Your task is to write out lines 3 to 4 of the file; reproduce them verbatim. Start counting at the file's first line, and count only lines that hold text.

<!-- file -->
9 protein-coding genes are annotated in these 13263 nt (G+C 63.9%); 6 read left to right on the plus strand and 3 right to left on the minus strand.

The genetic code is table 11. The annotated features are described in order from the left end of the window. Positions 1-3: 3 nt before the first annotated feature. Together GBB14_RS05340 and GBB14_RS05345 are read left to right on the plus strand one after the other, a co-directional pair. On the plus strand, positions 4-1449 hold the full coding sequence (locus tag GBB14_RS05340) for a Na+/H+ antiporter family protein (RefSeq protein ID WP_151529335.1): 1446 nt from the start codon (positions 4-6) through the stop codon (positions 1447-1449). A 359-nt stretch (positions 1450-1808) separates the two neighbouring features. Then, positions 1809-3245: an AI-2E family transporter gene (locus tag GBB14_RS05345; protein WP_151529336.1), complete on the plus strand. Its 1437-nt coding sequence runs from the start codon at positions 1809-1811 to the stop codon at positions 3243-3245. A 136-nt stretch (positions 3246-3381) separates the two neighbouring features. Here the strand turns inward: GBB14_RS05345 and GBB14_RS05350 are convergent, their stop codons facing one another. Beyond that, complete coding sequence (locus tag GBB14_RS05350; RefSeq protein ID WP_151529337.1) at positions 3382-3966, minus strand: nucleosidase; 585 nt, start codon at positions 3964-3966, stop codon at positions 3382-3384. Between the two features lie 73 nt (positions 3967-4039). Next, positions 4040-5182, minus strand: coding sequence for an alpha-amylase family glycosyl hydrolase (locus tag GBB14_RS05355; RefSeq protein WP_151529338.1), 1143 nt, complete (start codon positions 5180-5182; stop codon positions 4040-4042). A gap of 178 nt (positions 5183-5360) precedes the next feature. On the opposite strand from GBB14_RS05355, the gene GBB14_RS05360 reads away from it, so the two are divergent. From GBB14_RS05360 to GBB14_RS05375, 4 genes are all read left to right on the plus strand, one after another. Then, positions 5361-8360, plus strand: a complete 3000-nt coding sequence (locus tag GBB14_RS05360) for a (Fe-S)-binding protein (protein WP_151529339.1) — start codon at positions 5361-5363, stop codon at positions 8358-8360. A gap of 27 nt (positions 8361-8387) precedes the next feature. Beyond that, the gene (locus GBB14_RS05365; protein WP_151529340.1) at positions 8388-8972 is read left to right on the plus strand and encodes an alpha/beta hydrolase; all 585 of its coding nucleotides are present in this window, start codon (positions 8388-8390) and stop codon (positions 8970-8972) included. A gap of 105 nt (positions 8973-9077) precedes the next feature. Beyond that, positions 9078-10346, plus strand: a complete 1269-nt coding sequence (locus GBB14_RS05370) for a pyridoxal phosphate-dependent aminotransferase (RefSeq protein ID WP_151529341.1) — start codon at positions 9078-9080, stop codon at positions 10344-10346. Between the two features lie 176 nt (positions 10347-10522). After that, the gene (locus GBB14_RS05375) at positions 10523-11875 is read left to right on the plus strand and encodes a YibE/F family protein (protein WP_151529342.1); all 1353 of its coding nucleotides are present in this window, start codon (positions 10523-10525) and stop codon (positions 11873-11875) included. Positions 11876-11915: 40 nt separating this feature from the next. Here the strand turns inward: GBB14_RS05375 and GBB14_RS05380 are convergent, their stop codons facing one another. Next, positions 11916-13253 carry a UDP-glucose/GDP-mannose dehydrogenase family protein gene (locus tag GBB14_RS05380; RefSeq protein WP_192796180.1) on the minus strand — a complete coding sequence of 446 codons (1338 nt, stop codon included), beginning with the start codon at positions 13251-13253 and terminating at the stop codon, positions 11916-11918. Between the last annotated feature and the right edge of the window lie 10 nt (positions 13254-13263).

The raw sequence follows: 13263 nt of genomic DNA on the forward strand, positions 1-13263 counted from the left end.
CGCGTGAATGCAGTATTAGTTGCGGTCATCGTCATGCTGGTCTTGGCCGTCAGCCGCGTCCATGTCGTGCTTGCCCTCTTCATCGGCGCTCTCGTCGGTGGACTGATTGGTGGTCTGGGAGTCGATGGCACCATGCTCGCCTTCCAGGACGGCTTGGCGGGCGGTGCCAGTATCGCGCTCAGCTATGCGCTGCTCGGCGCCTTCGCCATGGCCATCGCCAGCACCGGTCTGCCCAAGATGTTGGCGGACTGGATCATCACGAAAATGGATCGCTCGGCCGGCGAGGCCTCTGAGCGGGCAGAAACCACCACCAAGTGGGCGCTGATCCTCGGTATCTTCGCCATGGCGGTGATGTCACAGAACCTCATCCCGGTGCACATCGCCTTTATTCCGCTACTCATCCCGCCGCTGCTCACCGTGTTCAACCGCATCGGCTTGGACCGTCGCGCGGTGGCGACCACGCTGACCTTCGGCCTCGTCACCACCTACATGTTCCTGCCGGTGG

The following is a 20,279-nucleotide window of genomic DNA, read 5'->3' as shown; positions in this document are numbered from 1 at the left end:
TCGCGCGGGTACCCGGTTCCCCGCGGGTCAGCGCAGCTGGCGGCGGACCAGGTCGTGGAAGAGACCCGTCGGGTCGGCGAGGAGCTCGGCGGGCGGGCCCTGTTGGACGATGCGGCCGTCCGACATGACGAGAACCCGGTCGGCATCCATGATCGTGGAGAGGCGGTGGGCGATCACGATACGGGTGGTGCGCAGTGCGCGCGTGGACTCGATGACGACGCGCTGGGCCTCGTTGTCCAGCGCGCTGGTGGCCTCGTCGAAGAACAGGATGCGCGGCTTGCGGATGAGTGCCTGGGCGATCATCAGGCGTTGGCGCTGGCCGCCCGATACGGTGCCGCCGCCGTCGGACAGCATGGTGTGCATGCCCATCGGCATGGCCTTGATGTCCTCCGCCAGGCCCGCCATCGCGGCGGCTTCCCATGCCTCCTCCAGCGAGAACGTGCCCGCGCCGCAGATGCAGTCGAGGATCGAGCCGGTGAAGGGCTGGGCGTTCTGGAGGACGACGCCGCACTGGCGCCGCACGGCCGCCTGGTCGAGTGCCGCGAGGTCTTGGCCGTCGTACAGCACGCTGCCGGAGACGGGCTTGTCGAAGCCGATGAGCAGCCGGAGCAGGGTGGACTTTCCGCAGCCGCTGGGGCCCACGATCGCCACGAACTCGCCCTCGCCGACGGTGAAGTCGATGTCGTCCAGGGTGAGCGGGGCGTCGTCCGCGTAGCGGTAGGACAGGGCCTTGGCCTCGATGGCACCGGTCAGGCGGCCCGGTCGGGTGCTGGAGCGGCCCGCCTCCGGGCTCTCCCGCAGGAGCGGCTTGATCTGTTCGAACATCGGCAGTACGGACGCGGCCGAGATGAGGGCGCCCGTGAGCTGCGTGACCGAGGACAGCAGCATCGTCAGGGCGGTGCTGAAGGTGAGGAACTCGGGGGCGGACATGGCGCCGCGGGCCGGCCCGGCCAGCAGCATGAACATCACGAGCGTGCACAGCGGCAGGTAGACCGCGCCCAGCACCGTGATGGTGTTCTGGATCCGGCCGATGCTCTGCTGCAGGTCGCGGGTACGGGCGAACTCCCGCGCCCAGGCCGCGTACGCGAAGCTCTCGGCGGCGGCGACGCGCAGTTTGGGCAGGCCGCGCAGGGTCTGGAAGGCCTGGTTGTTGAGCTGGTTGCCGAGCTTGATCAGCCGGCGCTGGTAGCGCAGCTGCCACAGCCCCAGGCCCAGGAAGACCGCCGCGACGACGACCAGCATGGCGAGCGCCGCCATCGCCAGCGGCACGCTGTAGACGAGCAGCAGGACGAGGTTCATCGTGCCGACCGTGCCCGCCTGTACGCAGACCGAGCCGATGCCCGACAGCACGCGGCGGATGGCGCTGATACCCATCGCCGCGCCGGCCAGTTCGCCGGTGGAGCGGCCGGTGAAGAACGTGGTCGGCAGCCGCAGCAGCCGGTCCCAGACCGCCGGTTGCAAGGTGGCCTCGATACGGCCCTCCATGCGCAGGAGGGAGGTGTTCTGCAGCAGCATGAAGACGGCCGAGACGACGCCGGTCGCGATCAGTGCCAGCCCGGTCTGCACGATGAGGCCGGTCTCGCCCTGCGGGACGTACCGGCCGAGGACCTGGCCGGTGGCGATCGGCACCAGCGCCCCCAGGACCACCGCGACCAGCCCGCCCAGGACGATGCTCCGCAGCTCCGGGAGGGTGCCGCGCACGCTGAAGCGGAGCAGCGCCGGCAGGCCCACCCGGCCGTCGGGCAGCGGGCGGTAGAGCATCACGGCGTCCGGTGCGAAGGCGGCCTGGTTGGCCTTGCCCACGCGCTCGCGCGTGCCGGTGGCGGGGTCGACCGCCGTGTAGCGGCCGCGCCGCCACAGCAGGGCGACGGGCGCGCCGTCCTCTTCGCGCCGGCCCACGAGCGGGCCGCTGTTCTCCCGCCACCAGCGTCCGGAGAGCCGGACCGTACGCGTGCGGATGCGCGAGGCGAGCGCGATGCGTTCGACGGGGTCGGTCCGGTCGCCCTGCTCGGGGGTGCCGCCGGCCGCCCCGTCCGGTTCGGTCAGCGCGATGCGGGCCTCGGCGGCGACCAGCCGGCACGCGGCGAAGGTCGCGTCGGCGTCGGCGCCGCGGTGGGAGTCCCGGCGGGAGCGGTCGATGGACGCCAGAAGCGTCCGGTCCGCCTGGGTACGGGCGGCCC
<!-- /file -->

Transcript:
The raw sequence follows: 13263 nt of genomic DNA on the forward strand, positions 1-13263 counted from the left end.
CGCGTGAATGCAGTATTAGTTGCGGTCATCGTCATGCTGGTCTTGGCCGTCAGCCGCGTCCATGTCGTGCTTGCCCTCTTCATCGGCGCTCTCGTCGGTGGACTGATTGGTGGTCTGGGAGTCGATGGCACCATGCTCGCCTTCCAGGACGGCTTGGCGGGCGGTGCCAGTATCGCGCTCAGCTATGCGCTGCTCGGCGCCTTCGCCATGGCCATCGCCAGCACCGGTCTGCCCAAGATGTTGGCGGACTGGATCATCACGAAAATGGATCGCTCGGCCGGCGAGGCCTCTGAGCGGGCAGAAACCACCACCAAGTGGGCGCTGATCCTCGGTATCTTCGCCATGGCGGTGATGTCACAGAACCTCATCCCGGTGCACATCGCCTTTATTCCGCTACTCATCCCGCCGCTGCTCACCGTGTTCAACCGCATCGGCTTGGACCGTCGCGCGGTGGCGACCACGCTGACCTTCGGCCTCGTCACCACCTACATGTTCCTGCCGGTGG